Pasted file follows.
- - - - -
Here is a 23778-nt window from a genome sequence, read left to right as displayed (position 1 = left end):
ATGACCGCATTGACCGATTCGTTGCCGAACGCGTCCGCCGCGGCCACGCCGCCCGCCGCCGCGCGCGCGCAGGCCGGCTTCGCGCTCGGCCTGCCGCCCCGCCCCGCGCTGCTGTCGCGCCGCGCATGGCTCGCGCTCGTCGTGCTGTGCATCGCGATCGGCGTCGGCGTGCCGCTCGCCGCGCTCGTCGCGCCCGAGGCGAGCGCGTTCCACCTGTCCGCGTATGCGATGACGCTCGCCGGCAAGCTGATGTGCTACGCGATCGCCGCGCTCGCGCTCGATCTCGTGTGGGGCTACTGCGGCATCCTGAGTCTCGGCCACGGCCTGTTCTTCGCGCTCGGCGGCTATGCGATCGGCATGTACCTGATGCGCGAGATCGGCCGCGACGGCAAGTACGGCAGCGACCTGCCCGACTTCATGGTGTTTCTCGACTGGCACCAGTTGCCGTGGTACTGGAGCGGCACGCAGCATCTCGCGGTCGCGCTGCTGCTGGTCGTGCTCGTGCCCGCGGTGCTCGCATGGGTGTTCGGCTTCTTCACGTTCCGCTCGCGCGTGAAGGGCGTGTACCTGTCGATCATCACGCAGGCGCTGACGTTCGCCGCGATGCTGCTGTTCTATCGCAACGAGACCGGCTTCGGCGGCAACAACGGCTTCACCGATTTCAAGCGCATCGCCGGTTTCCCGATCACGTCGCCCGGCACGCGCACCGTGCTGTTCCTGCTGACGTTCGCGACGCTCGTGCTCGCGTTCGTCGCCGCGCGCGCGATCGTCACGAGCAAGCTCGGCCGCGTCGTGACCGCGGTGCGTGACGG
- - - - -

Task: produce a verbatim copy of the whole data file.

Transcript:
Here is a 23778-nt window from a genome sequence, read left to right as displayed (position 1 = left end):
ATGACCGCATTGACCGATTCGTTGCCGAACGCGTCCGCCGCGGCCACGCCGCCCGCCGCCGCGCGCGCGCAGGCCGGCTTCGCGCTCGGCCTGCCGCCCCGCCCCGCGCTGCTGTCGCGCCGCGCATGGCTCGCGCTCGTCGTGCTGTGCATCGCGATCGGCGTCGGCGTGCCGCTCGCCGCGCTCGTCGCGCCCGAGGCGAGCGCGTTCCACCTGTCCGCGTATGCGATGACGCTCGCCGGCAAGCTGATGTGCTACGCGATCGCCGCGCTCGCGCTCGATCTCGTGTGGGGCTACTGCGGCATCCTGAGTCTCGGCCACGGCCTGTTCTTCGCGCTCGGCGGCTATGCGATCGGCATGTACCTGATGCGCGAGATCGGCCGCGACGGCAAGTACGGCAGCGACCTGCCCGACTTCATGGTGTTTCTCGACTGGCACCAGTTGCCGTGGTACTGGAGCGGCACGCAGCATCTCGCGGTCGCGCTGCTGCTGGTCGTGCTCGTGCCCGCGGTGCTCGCATGGGTGTTCGGCTTCTTCACGTTCCGCTCGCGCGTGAAGGGCGTGTACCTGTCGATCATCACGCAGGCGCTGACGTTCGCCGCGATGCTGCTGTTCTATCGCAACGAGACCGGCTTCGGCGGCAACAACGGCTTCACCGATTTCAAGCGCATCGCCGGTTTCCCGATCACGTCGCCCGGCACGCGCACCGTGCTGTTCCTGCTGACGTTCGCGACGCTCGTGCTCGCGTTCGTCGCCGCGCGCGCGATCGTCACGAGCAAGCTCGGCCGCGTCGTGACCGCGGTGCGTGACGG